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26 February 2014 @ 05:00 pm
things I like about where I am at this stage in life  
I was just perusing the menu of a new restaurant I'm looking forward to visiting, and considering what I might like to order. There are a few things on the menu that I'm not familiar with, and I imagined sitting down and asking the server for explanations/descriptions/advice. And that in turn made me think of how when I was younger, I feared that asking a question like, "What's the difference between wineA and wineB?" would make me look like I was hopelessly ignorant and didn't belong. So, that got me thinking about some of the things I like about where I am at this stage in life:

* I know the difference between lack of exposure and stupidity, and I'm nearly always comfortable showing my ignorance when I'm in a setting where it's an opportunity to learn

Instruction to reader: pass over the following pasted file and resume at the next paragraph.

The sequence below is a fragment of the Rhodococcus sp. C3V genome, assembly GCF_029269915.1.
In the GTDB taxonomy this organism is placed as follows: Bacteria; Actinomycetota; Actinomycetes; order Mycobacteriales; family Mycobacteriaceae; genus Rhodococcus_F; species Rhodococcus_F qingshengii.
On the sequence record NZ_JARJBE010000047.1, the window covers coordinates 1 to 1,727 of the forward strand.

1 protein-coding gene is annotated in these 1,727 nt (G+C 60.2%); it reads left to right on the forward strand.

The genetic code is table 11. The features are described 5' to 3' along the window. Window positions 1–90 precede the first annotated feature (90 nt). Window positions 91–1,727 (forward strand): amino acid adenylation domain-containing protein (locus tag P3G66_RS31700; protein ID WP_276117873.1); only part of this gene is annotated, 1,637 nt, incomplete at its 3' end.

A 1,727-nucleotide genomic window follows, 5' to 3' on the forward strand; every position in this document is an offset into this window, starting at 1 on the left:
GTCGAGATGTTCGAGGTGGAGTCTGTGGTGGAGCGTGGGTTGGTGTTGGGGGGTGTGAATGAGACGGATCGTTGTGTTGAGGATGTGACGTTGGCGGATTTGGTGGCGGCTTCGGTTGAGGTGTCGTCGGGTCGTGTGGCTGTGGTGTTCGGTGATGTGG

* I'm comfortable liking what I like, even if I'm with people who feel differently
* ... and I don't feel like I have to pressure people into liking what I like, either
* I'm comfortable looking goofy or having fussy or particular needs
* ... and I'm comfortable laughing about it
* I have a large enough understanding of my field to have a sense of the unique skills I bring to my work/organization
* I have enough experience to know I have a lot more to learn and understand about all of this!

How about you?
 
 
I'm feeling: thoughtfulthoughtful
 
 
 
David Policardpolicar on February 26th, 2014 11:54 pm (UTC)
I'm not aware of too many things.
I know what I know, if you know what I mean.
Do you?

More seriously: I'm pretty comfortable with the fact that I don't know very much, and that I think really well, and that I get along best with people who value the latter more than the former.
Mizarchivist: Shivamizarchivist on February 27th, 2014 12:58 am (UTC)